Investigating Early Iron Age society and its organisation in the province of Östergötland

During the last five years I have conducted a project aiming at investigating Early Iron Age society and its organisation in the province of Östergötland, from a local and regional perspective. I analyse the individual farms focusing on aspects such as lay-out of the farm’s built area (gårdstun) and it’s architecture, the economy of the farm and the land-use. About 50 farms and ca 175 longhouses from the Early Iron Age and Migration Period (ca 500 BC – AD 550) have so far been excavated.

In an already partly published case-study of the Linköping area in middle Östergötland, I have noted that the places in the landscape where the farm buildings were erected, often was not an unknown place chosen at random. Rather it was a well- known place that was already known an identified – a focal place in the grazing-landscape. In the late Bronze Age and Pre Roman grazing system a well- organized grazing system with herders and dogs has been previously identified in the region. This manner of choosing the location for the new farm has been identified also in other parts of the region.

Analysing different sites I have also looked into the lifespan of the individual houses, a topic often discussed. In the Norrköping area, in northern östergötland, the lifetime of a house seems to have been rather short. Helene Borna Ahlkvist (2003) has proposed a lifetime for a Bronze Age house of 25 – 30 years, based on the excavations in Pryssgården, and that a new house was built when there was a change of genereations at a farm. An excavated farm from Pre Roman and Roman Iron Age yielded several building phases and the life time of a house was estimated at 30 – 60 years (Hjulström 2010). Parallels to this short life span are found in Uppland, Sweden but also in Denmark and on the continent (Sjölin, Holst, Herschend Gerritsen). Reasons given are, among others, organization of ownership, systems of inheritance and taboos.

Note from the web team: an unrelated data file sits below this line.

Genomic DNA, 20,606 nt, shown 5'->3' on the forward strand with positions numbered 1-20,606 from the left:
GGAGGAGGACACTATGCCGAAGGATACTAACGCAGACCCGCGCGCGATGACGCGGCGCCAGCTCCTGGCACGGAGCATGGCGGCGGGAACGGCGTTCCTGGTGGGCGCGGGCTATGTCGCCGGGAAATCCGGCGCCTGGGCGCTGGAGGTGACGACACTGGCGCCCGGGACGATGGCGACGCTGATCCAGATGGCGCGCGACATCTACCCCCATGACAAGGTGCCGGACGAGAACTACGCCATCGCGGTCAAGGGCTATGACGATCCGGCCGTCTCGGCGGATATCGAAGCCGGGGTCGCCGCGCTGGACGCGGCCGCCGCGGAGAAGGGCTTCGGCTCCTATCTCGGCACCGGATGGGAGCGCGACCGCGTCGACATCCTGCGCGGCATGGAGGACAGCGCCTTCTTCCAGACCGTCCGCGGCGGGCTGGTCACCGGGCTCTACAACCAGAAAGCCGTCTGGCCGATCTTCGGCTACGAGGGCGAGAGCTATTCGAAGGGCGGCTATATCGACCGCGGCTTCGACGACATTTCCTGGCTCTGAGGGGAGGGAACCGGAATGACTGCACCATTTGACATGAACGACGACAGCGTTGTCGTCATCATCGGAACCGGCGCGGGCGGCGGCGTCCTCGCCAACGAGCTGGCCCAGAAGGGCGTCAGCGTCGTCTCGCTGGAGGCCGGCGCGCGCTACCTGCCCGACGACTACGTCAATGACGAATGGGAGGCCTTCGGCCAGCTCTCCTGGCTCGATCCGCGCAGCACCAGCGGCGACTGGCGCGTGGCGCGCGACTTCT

Analysing different sites I have also looked into the lifespan of the individual houses, a topic often discussed. In the Norrköping area, in northern Östergötland, the lifetime of a house seems to have been rather short. Helene Borna Ahlkvist (2003) has proposed a lifetime for a Bronze Age house of 25 – 30 years, based on the excavations in Pryssgården, and that a new house was built when there was a change of generations at a farm. An excavated farm from Pre Roman and Roman Iron Age yielded several building phases and the life time of a house was estimated at 30 – 60 years (Hjulström 2010). Parallels to this short life span are found in Uppland, Sweden but also in Denmark and on the continent (Sjölin, Holst, Herschend Gerritsen). Reasons given are, among others, organization of ownership, systems of inheritance and taboos.